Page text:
As the CEO, I see my number one role as the coach to my team. So much of Texas Health Aetna’s success depends on having a high-performance culture, with the necessary talent. A significant portion of my time is seeking out and recognizing high-potentials and providing them with the necessary coaching and opportunities that allow them to lead challenging complex projects and relationships.

What is the one thing that you enjoy most about being an executive?

Growing relationships through the development of rich internal and external networks. Increasing the breadth and depth of client relationships. Developing business by listening to the needs of others, proposing effective solutions, and leveraging relationships.

What are the downsides of being an executive?

There’s never enough time in the day. Being a working mom means endless to-do’s, problems, and on occasion, awkward situations. On occasions, you feel that you’re burning both ends of the candlestick. I have had to improve my communication skills to ensure I manage expectations better, both at home and at work. I have also come to embrace that there will be hard choices that I’ll need to make — but ultimately, I’m a better mom and executive because I’m able to pursue both my personal and professional goals.

What are the “myths” that you would like to dispel about being a CEO or executive? Can you explain what you mean?

As the CEO, I don’t have to have all the answers. In my experience, asking the right open-ended question that typically starts with a “how” or “what” reframes the problem into an opportunity to involve others in problem-solving. And in turn, it makes others feel valued, included and appreciated.

In your opinion, what are the biggest challenges faced by women executives that aren’t typically faced by their male counterparts?

Executive presence and communications are perceived quite differently as a woman of color. Often, I come into a meeting or an event where typically someone assumes that I am a more junior associate, rather than the CEO of my company. There have even been several occasions where someone has chosen to talk to my CFO instead of me because they perceived him as looking like the CEO, despite the fact I introduced myself appropriately. I have used these as opportunities to understand the perspective of others. But also demonstrate and convey that senior leaders come in many ways — gender, ethnicity, age, and background.

What is the most striking difference between your actual job and how you thought the job would be?

That acquiring and applying new technical expertise is a lifelong requirement. Healthcare is going through a lot of change at this moment. To ensure Texas Health Aetna’s continued market competitiveness, I have had to stay current with business and industry news and trends — both within the healthcare industry sector and even those adjacent to it. Given non-traditional healthcare companies are entering the Dallas-Fort Worth market, I must stay one step ahead of new, potential competitors.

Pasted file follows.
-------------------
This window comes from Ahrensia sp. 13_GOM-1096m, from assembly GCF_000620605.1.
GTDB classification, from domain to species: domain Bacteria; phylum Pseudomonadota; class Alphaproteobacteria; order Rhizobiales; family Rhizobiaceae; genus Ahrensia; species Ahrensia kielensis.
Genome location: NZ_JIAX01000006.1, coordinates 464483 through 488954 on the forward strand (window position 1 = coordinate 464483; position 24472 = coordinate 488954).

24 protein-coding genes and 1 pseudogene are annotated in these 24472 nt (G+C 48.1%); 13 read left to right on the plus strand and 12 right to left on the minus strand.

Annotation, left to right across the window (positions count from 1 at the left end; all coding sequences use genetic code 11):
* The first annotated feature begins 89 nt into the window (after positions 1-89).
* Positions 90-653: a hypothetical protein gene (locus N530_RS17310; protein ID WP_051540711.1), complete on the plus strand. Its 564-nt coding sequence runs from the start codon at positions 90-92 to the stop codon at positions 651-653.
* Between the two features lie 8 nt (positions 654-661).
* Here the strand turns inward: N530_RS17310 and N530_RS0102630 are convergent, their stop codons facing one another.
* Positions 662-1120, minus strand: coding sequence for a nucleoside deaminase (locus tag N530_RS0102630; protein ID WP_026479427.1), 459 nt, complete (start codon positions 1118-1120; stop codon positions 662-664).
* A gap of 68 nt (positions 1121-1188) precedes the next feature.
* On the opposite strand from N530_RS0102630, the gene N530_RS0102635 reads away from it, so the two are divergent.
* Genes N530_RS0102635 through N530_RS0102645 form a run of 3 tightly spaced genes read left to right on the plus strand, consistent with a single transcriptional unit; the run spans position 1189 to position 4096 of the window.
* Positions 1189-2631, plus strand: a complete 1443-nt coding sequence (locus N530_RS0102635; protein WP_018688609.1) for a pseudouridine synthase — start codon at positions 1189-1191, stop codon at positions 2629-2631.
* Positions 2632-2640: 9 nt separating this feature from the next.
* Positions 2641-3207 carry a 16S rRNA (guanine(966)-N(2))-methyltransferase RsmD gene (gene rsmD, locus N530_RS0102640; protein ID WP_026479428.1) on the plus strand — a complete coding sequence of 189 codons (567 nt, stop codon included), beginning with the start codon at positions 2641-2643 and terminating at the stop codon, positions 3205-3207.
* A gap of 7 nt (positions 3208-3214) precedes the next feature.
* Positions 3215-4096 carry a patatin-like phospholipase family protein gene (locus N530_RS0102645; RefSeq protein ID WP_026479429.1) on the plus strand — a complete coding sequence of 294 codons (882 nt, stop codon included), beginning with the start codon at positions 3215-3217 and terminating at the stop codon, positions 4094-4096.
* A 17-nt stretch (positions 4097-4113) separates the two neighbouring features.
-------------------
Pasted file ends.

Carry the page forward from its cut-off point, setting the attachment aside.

Certainly, not everyone is cut out to be an executive. In your opinion, which specific traits increase the likelihood that a person will be a successful executive, and what type of person should avoid aspiring to be an executive?

Being accurate is an understated quality. But CEO, the details matter, and delivering on expectations builds trust.

Another important quality is being mindful and present. Focus shows appreciation. Too many folks attend meetings, yet they are multitasking. By demonstrating your focus, you are telling your clients and team members that they are important to you.

In this era of healthcare, anyone who does not have change agility will likely not be successful in healthcare management.

What advice would you give to other women leaders to help their team to thrive?

Be generous to up and coming talent, especially younger female leaders. Spread knowledge, value, and opportunity. Learn from as younger staff members as you can and give everyone a chance to learn from you.

None of us can achieve success without some help along the way. Is there a particular person who you are grateful to those who helped get you to where you are? Can you share a story about that?

I’ve been very fortunate to have had great mentors in my life. And on many occasions, I had very progressive male mentors that spent a lot of time teaching me what leadership is all about. One that I’m particularly grateful to is Rick D’Aquila, who is currently the President of Yale-New Haven Health System. Ten years before the book, Lean In by Sheryl Sandberg, many of the book’s takeaway he was already emphasizing to me as something I’ll need to learn to be an effective leader. To this day, I’ve very grateful to his words of wisdom, especially as a woman of color who never grew to have access to such mentors before.

How have you used your success to make the world a better place?

As someone who grew up in a more impoverished background, the concept of social determinants of health was not something I had to learn — because I lived in communities and came from a background where those concepts were in my everyday life. Thus, when I had an opportunity to develop a unique community health program called Texas Health Aetna Cares — it just made sense to me that a new approach to doing well by doing good. We’ll be announcing this later in 2020 and we expect significant interest in how we are taking care of the most vulnerable members of our Dallas-Fort Worth community.

Thank you for these fantastic insights. We greatly appreciate the time you spent on this.